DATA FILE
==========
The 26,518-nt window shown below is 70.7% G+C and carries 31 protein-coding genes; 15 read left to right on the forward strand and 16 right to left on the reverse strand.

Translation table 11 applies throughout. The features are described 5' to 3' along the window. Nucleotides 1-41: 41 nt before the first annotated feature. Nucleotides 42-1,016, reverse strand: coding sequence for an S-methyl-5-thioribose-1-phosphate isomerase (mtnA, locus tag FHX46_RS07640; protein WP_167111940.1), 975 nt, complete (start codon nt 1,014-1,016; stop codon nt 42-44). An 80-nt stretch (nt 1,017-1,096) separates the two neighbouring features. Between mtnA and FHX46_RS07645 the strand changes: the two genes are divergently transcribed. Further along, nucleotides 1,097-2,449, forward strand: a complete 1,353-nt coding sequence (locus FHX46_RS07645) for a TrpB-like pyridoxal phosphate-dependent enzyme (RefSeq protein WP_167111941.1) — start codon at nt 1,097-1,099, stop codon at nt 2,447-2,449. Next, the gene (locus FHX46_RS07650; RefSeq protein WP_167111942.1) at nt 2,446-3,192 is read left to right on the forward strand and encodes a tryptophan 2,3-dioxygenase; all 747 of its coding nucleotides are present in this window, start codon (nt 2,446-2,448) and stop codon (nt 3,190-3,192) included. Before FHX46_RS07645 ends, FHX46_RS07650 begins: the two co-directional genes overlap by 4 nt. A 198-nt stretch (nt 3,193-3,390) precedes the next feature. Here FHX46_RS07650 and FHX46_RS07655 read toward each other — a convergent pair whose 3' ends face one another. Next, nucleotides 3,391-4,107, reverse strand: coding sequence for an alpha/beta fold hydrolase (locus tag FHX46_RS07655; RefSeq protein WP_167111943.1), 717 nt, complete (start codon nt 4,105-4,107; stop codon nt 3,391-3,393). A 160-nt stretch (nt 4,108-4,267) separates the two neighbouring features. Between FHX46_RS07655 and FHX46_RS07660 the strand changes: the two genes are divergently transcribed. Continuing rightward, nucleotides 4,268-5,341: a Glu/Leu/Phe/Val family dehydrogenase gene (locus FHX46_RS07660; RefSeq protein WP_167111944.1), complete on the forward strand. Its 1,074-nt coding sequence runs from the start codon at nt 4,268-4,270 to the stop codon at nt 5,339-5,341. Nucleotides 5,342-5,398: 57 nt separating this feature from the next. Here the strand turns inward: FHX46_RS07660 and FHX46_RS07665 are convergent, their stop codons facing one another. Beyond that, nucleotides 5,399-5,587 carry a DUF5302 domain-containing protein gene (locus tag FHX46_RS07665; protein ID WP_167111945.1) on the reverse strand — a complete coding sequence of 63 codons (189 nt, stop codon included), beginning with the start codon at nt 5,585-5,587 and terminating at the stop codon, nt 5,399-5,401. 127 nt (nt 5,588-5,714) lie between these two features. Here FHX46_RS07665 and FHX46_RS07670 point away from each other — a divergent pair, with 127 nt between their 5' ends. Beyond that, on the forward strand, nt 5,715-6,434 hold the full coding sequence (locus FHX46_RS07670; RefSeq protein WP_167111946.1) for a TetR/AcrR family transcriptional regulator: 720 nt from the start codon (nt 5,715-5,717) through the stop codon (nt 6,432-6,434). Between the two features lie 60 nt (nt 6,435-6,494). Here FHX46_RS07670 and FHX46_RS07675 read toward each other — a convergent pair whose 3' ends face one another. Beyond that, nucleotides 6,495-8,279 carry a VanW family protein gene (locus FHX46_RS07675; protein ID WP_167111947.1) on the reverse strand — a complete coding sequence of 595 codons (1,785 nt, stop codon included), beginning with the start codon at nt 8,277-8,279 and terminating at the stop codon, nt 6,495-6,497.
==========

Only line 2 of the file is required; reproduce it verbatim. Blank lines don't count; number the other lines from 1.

Translation table 11 applies throughout. The features are described 5' to 3' along the window. Nucleotides 1-41: 41 nt before the first annotated feature. Nucleotides 42-1,016, reverse strand: coding sequence for an S-methyl-5-thioribose-1-phosphate isomerase (mtnA, locus tag FHX46_RS07640; protein WP_167111940.1), 975 nt, complete (start codon nt 1,014-1,016; stop codon nt 42-44). An 80-nt stretch (nt 1,017-1,096) separates the two neighbouring features. Between mtnA and FHX46_RS07645 the strand changes: the two genes are divergently transcribed. Further along, nucleotides 1,097-2,449, forward strand: a complete 1,353-nt coding sequence (locus FHX46_RS07645) for a TrpB-like pyridoxal phosphate-dependent enzyme (RefSeq protein WP_167111941.1) — start codon at nt 1,097-1,099, stop codon at nt 2,447-2,449. Next, the gene (locus FHX46_RS07650; RefSeq protein WP_167111942.1) at nt 2,446-3,192 is read left to right on the forward strand and encodes a tryptophan 2,3-dioxygenase; all 747 of its coding nucleotides are present in this window, start codon (nt 2,446-2,448) and stop codon (nt 3,190-3,192) included. Before FHX46_RS07645 ends, FHX46_RS07650 begins: the two co-directional genes overlap by 4 nt. A 198-nt stretch (nt 3,193-3,390) precedes the next feature. Here FHX46_RS07650 and FHX46_RS07655 read toward each other — a convergent pair whose 3' ends face one another. Next, nucleotides 3,391-4,107, reverse strand: coding sequence for an alpha/beta fold hydrolase (locus tag FHX46_RS07655; RefSeq protein WP_167111943.1), 717 nt, complete (start codon nt 4,105-4,107; stop codon nt 3,391-3,393). A 160-nt stretch (nt 4,108-4,267) separates the two neighbouring features. Between FHX46_RS07655 and FHX46_RS07660 the strand changes: the two genes are divergently transcribed. Continuing rightward, nucleotides 4,268-5,341: a Glu/Leu/Phe/Val family dehydrogenase gene (locus FHX46_RS07660; RefSeq protein WP_167111944.1), complete on the forward strand. Its 1,074-nt coding sequence runs from the start codon at nt 4,268-4,270 to the stop codon at nt 5,339-5,341. Nucleotides 5,342-5,398: 57 nt separating this feature from the next. Here the strand turns inward: FHX46_RS07660 and FHX46_RS07665 are convergent, their stop codons facing one another. Beyond that, nucleotides 5,399-5,587 carry a DUF5302 domain-containing protein gene (locus tag FHX46_RS07665; protein ID WP_167111945.1) on the reverse strand — a complete coding sequence of 63 codons (189 nt, stop codon included), beginning with the start codon at nt 5,585-5,587 and terminating at the stop codon, nt 5,399-5,401. 127 nt (nt 5,588-5,714) lie between these two features. Here FHX46_RS07665 and FHX46_RS07670 point away from each other — a divergent pair, with 127 nt between their 5' ends. Beyond that, on the forward strand, nt 5,715-6,434 hold the full coding sequence (locus FHX46_RS07670; RefSeq protein WP_167111946.1) for a TetR/AcrR family transcriptional regulator: 720 nt from the start codon (nt 5,715-5,717) through the stop codon (nt 6,432-6,434). Between the two features lie 60 nt (nt 6,435-6,494). Here FHX46_RS07670 and FHX46_RS07675 read toward each other — a convergent pair whose 3' ends face one another. Beyond that, nucleotides 6,495-8,279 carry a VanW family protein gene (locus FHX46_RS07675; protein ID WP_167111947.1) on the reverse strand — a complete coding sequence of 595 codons (1,785 nt, stop codon included), beginning with the start codon at nt 8,277-8,279 and terminating at the stop codon, nt 6,495-6,497.